Having spent the last 3 years and change at a fintech company in San Francisco, I landed in Cambridge, MA in January thrilled to break out of my office walls for a period of time to learn from and collaborate with 16 other cyber-geeks in an academic setting. The inaugural Assembly gave me an excuse to get back into the classroom, to nerd out on books, articles and (gasp) law cases, and to set aside some of the daily concerns of an industry job to think big for a few months.
While Assembly has certainly given me a change of scenery (read: views of the golden gate bridge swapped for views of snow banks), the experience has in many ways more closely resembled my day job than I expected.
For starters, my peers at Assembly are not so different from my InfoSec coworkers back home. At the end of the day we’re all security freaks, and I’ve felt right at home in Cambridge discussing with fellow Assemblers our preferred 2FA methods or complaining about the latest social app that demands every ounce of our Facebook data to sign up. We all know too much, and we all share a cynical, paranoid side that I personally wouldn’t trade for anything.
I’ve also felt “right at home” in Assembly for another reason: like my gender-skewed team back home, I am part of a small minority of female Assemblers, and it only feels natural that I’m the lone woman in most meetings. That said, the ratio of women in Assembly is quite impressive (30% here vs. 13% on my security team in SF), and the women themselves even more impressive.
Of course there are also many key differences, most of which make Assembly so exciting. Unlike my job back home, I’m not driven to generate ideas that generate revenue or to make decisions based upon specific business needs. At Assembly, the only business is the business of making things better for as many people as possible, no strings attached. That’s a pretty rare and awesome opportunity.
Another liberating aspect? I don’t have to consult a lawyer each step of the way (ironic coming from someone who will begin law school next fall!). One of our advisors, Andrew McLaughlin, gave a talk early in the program on how to turn an idea into reality, and the entire room laughed when I asked at what stage we should seek legal advice. The old Grace Hopper mindset that “it’s easier to ask for forgiveness than it is to get permission” clearly works much better around here than at a publicly traded company in Silicon Valley.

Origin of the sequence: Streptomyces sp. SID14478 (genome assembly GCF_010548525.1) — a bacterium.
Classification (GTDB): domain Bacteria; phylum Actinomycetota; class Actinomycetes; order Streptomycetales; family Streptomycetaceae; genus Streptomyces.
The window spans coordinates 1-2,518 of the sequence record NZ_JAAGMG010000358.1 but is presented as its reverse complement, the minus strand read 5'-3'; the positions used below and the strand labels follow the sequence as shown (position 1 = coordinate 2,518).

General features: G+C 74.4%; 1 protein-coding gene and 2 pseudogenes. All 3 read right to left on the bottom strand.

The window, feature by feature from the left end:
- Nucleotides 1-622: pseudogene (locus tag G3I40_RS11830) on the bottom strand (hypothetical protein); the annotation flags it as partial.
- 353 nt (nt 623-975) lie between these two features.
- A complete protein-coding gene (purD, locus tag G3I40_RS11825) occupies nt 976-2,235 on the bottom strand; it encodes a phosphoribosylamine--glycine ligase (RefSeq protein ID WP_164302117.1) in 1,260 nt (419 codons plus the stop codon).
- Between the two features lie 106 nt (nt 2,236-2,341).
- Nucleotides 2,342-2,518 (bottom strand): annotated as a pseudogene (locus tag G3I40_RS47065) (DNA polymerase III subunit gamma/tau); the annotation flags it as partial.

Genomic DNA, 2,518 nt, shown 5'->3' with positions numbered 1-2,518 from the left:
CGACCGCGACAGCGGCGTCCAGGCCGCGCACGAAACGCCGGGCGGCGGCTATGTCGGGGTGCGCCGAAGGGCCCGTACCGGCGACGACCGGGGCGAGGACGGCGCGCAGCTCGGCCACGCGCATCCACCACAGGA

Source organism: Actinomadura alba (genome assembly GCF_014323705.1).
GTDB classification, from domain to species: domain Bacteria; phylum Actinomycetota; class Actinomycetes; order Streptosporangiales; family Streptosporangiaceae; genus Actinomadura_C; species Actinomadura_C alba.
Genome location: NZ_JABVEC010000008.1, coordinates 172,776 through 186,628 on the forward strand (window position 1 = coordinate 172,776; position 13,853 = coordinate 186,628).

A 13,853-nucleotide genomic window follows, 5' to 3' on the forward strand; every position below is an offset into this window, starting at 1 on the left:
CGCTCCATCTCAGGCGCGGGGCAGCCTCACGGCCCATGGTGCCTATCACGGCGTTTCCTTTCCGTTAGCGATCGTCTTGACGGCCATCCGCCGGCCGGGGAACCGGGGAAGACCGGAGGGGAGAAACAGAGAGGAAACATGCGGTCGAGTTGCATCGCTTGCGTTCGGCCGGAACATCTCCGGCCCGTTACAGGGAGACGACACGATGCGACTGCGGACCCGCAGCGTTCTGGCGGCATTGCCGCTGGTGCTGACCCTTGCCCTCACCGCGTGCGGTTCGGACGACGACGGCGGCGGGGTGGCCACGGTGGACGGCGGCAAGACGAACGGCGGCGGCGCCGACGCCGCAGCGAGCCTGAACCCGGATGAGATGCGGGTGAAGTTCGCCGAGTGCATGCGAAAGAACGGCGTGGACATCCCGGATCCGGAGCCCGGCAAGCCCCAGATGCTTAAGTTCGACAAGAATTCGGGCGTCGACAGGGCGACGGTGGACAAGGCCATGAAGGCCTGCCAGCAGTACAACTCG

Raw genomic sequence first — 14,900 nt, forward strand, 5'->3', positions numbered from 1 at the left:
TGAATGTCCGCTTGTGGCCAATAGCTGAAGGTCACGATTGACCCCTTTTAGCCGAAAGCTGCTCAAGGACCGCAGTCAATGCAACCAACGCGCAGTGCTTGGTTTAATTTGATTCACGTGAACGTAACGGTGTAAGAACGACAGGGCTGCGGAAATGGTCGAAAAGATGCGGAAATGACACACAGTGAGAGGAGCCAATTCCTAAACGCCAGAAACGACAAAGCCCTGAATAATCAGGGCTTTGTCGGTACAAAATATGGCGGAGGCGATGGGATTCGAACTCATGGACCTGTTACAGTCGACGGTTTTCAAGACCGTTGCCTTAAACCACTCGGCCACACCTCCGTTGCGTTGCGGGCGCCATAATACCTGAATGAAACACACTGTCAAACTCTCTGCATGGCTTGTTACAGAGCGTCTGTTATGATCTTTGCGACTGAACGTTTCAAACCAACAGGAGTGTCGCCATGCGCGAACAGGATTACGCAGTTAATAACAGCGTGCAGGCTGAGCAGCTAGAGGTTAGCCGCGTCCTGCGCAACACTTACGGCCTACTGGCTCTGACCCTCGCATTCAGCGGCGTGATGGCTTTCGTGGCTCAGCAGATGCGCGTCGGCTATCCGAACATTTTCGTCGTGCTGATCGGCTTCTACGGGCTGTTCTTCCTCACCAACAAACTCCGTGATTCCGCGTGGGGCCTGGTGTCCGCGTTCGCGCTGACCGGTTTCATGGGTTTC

One final adjustment I’ve had to make since arriving in Cambridge falls under the embarrassing “Silly Valley” category of #entitlement. I’ve had to relearn how to grocery shop and make my own coffee and meals…. because no more pour over coffee stations, microkitchens full of snacks, and dining halls serving warm food. You can ask my fellow Assemblers the number of times I’ve used the word “Hangry” (Hungry x Angry) since arriving, but hopefully that’s trended down as I’ve adjusted back to the real world again.
Now that I’ve reached the halfway mark of my time in Cambridge, I can say with confidence that I (and the rest of the Assemblers) have had plenty of time and space to think big. We’ve had no choice but to think big given our epic Assembly challenge of figuring out how to “move beyond a world where virtually every computing device and network is insecure.” While I can’t promise you that we’ll have it all figured out by the end of our 14 weeks, given the current trajectory of our various projects, I can promise you that we will make a small yet important dent. And when we disperse back to our homes at the end of our stint, we will certainly take a piece of the “think big” Assembly spirit with us.